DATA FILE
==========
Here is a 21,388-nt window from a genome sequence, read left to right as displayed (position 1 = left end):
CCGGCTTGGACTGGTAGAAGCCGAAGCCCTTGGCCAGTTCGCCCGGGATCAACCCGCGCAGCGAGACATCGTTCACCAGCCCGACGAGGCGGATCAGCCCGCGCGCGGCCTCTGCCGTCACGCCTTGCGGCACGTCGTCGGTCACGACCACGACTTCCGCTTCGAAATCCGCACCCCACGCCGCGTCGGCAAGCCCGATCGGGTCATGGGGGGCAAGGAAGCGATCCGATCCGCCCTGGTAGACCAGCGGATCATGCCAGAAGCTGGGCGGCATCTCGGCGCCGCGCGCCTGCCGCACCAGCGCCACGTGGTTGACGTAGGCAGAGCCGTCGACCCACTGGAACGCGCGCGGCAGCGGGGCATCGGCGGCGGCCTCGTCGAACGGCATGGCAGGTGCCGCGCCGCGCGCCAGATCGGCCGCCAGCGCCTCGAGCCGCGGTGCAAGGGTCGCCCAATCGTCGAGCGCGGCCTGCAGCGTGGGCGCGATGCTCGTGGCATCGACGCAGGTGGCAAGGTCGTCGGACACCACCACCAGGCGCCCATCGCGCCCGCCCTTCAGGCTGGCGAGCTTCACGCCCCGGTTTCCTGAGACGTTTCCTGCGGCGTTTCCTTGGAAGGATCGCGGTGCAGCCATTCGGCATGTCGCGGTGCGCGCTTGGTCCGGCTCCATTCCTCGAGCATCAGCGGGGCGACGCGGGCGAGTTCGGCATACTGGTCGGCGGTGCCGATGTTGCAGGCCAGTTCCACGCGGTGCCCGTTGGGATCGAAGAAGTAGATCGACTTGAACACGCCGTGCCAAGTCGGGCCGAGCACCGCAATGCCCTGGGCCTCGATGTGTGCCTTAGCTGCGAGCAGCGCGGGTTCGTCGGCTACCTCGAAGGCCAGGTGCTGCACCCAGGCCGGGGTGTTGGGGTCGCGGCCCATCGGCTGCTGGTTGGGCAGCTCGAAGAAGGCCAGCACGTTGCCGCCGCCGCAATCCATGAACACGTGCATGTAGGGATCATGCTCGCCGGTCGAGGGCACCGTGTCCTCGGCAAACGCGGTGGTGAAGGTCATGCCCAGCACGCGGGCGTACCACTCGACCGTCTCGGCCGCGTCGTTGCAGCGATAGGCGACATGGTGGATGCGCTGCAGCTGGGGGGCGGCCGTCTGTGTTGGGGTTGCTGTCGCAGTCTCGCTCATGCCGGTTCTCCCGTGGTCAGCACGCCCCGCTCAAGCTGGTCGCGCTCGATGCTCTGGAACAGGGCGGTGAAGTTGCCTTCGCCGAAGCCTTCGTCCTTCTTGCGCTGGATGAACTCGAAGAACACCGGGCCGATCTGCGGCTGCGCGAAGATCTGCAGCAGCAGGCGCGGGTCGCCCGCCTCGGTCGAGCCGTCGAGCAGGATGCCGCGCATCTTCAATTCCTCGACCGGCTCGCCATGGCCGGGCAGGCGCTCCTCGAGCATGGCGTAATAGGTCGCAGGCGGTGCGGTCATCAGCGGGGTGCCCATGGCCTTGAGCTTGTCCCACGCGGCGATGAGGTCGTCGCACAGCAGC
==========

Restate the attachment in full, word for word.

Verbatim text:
Here is a 21,388-nt window from a genome sequence, read left to right as displayed (position 1 = left end):
CCGGCTTGGACTGGTAGAAGCCGAAGCCCTTGGCCAGTTCGCCCGGGATCAACCCGCGCAGCGAGACATCGTTCACCAGCCCGACGAGGCGGATCAGCCCGCGCGCGGCCTCTGCCGTCACGCCTTGCGGCACGTCGTCGGTCACGACCACGACTTCCGCTTCGAAATCCGCACCCCACGCCGCGTCGGCAAGCCCGATCGGGTCATGGGGGGCAAGGAAGCGATCCGATCCGCCCTGGTAGACCAGCGGATCATGCCAGAAGCTGGGCGGCATCTCGGCGCCGCGCGCCTGCCGCACCAGCGCCACGTGGTTGACGTAGGCAGAGCCGTCGACCCACTGGAACGCGCGCGGCAGCGGGGCATCGGCGGCGGCCTCGTCGAACGGCATGGCAGGTGCCGCGCCGCGCGCCAGATCGGCCGCCAGCGCCTCGAGCCGCGGTGCAAGGGTCGCCCAATCGTCGAGCGCGGCCTGCAGCGTGGGCGCGATGCTCGTGGCATCGACGCAGGTGGCAAGGTCGTCGGACACCACCACCAGGCGCCCATCGCGCCCGCCCTTCAGGCTGGCGAGCTTCACGCCCCGGTTTCCTGAGACGTTTCCTGCGGCGTTTCCTTGGAAGGATCGCGGTGCAGCCATTCGGCATGTCGCGGTGCGCGCTTGGTCCGGCTCCATTCCTCGAGCATCAGCGGGGCGACGCGGGCGAGTTCGGCATACTGGTCGGCGGTGCCGATGTTGCAGGCCAGTTCCACGCGGTGCCCGTTGGGATCGAAGAAGTAGATCGACTTGAACACGCCGTGCCAAGTCGGGCCGAGCACCGCAATGCCCTGGGCCTCGATGTGTGCCTTAGCTGCGAGCAGCGCGGGTTCGTCGGCTACCTCGAAGGCCAGGTGCTGCACCCAGGCCGGGGTGTTGGGGTCGCGGCCCATCGGCTGCTGGTTGGGCAGCTCGAAGAAGGCCAGCACGTTGCCGCCGCCGCAATCCATGAACACGTGCATGTAGGGATCATGCTCGCCGGTCGAGGGCACCGTGTCCTCGGCAAACGCGGTGGTGAAGGTCATGCCCAGCACGCGGGCGTACCACTCGACCGTCTCGGCCGCGTCGTTGCAGCGATAGGCGACATGGTGGATGCGCTGCAGCTGGGGGGCGGCCGTCTGTGTTGGGGTTGCTGTCGCAGTCTCGCTCATGCCGGTTCTCCCGTGGTCAGCACGCCCCGCTCAAGCTGGTCGCGCTCGATGCTCTGGAACAGGGCGGTGAAGTTGCCTTCGCCGAAGCCTTCGTCCTTCTTGCGCTGGATGAACTCGAAGAACACCGGGCCGATCTGCGGCTGCGCGAAGATCTGCAGCAGCAGGCGCGGGTCGCCCGCCTCGGTCGAGCCGTCGAGCAGGATGCCGCGCATCTTCAATTCCTCGACCGGCTCGCCATGGCCGGGCAGGCGCTCCTCGAGCATGGCGTAATAGGTCGCAGGCGGTGCGGTCATCAGCGGGGTGCCCATGGCCTTGAGCTTGTCCCACGCGGCGATGAGGTCGTCGCACAGCAGC